Woman who stored remains of six infants in storage locker shows no remorse: Crown
The Crown says a woman convicted of concealing the bodies of six infants in a rented Winnipeg storage locker has shown no remorse for her actions and should be sentenced to 11 years in jail.
Crown attorney Debbie Buors told Andrea Giesbrecht’s sentencing hearing the 43-yearold carefully hid all six pregnancies, placed the remains in bags and plastic containers and carried them to a U-haul storage locker.
“There was no dignity given to those individuals, those fetuses,” Buors told court Friday.
“There has been no remorse shown by Andrea Giesbrecht.”
Giesbrecht was arrested in October 2014 after she defaulted on paying rent for the storage locker. Staff, who were to auction off the locker’s contents, opened a plastic bin, noticed a strange smell and called police.
Medical experts testified the infants were Giesbrecht’s, were at or near full-term, and were likely to have been born alive.
But because the remains were badly decomposed, it was impossible to determine how the infants died.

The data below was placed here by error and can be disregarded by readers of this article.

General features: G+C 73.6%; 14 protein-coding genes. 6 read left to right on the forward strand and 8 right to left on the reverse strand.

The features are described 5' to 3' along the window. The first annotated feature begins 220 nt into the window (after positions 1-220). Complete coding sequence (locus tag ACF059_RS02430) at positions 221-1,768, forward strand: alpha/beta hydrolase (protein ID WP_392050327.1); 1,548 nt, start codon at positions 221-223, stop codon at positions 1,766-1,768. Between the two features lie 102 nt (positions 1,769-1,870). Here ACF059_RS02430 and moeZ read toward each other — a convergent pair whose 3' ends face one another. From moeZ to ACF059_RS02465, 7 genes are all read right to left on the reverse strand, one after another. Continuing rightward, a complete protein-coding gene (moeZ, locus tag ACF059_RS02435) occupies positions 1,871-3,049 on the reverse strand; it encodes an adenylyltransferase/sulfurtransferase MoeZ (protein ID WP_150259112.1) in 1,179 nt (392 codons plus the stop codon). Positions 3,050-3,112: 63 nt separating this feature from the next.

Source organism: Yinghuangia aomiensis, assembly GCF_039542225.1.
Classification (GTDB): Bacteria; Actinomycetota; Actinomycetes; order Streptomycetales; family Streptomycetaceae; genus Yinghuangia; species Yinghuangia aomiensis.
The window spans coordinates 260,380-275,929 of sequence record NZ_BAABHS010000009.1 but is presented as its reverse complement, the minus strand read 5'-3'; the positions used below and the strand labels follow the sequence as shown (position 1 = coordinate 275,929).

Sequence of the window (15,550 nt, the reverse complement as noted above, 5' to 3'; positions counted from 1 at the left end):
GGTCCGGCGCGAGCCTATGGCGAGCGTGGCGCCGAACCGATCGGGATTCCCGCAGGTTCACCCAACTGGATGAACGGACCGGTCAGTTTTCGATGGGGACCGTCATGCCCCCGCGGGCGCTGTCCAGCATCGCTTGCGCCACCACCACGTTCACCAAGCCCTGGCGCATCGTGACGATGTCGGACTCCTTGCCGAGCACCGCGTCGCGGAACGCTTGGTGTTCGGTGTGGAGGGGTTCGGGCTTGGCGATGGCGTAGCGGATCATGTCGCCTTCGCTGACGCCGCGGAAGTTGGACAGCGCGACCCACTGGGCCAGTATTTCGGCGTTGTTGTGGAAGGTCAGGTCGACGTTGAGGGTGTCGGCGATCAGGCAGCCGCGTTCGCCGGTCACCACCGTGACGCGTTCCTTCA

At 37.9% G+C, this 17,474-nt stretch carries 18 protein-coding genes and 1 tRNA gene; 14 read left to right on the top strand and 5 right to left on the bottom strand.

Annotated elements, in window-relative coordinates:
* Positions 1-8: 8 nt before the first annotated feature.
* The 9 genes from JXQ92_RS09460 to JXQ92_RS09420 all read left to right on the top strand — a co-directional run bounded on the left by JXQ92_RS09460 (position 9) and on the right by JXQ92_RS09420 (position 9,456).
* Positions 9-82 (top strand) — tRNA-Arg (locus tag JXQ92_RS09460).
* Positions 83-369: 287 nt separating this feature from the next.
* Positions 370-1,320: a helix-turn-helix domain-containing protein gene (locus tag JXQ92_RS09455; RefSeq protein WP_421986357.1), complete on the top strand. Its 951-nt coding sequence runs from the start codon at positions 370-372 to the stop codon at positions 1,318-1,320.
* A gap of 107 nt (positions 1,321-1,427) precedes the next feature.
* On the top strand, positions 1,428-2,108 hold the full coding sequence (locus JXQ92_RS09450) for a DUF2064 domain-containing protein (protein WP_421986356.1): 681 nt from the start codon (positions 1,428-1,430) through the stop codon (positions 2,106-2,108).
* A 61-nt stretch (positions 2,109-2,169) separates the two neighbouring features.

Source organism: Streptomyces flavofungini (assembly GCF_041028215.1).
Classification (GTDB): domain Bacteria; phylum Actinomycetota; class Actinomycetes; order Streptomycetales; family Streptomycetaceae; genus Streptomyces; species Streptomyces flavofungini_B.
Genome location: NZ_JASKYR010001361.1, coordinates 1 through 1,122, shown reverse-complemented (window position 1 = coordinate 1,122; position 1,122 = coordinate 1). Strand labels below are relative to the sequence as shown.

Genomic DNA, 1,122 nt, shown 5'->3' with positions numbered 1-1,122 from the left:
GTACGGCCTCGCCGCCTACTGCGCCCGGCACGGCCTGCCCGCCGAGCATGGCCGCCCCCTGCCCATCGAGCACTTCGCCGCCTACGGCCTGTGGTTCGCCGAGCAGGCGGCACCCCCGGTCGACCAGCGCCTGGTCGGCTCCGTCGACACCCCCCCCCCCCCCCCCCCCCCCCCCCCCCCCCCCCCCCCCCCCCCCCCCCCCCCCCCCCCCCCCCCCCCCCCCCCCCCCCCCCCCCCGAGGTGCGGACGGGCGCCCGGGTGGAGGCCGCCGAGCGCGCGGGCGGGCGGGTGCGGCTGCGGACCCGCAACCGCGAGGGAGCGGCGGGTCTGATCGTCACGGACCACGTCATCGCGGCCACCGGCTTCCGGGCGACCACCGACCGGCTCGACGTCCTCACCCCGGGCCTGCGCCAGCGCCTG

Giesbrecht’s motive remains a mystery. She did not testify at her trial, where she was convicted earlier this year of six counts of concealing the dead body of a child, and the defence did not call any witnesses.
Her lawyer, Greg Brodsky, disputed the idea that the infants were born alive and said Giesbrecht was storing the remains in order to save them.
But the judge rejected that assertion, noting that Giesbrecht went to great lengths to hide her pregnancies from her family and others, and knew about being pregnant and delivering babies. She had her two children in hospital. She also had 10 legal abortions.
Buors said there is nothing in Giesbrecht’s past to explain her actions.
“She had a very normal upbringing. There was no history of abuse.”
Giesbrecht also has no addiction issues other than a gambling problem related to an earlier fraud conviction, Buors added. She violated a probation order from that conviction by going to a casino in 2014.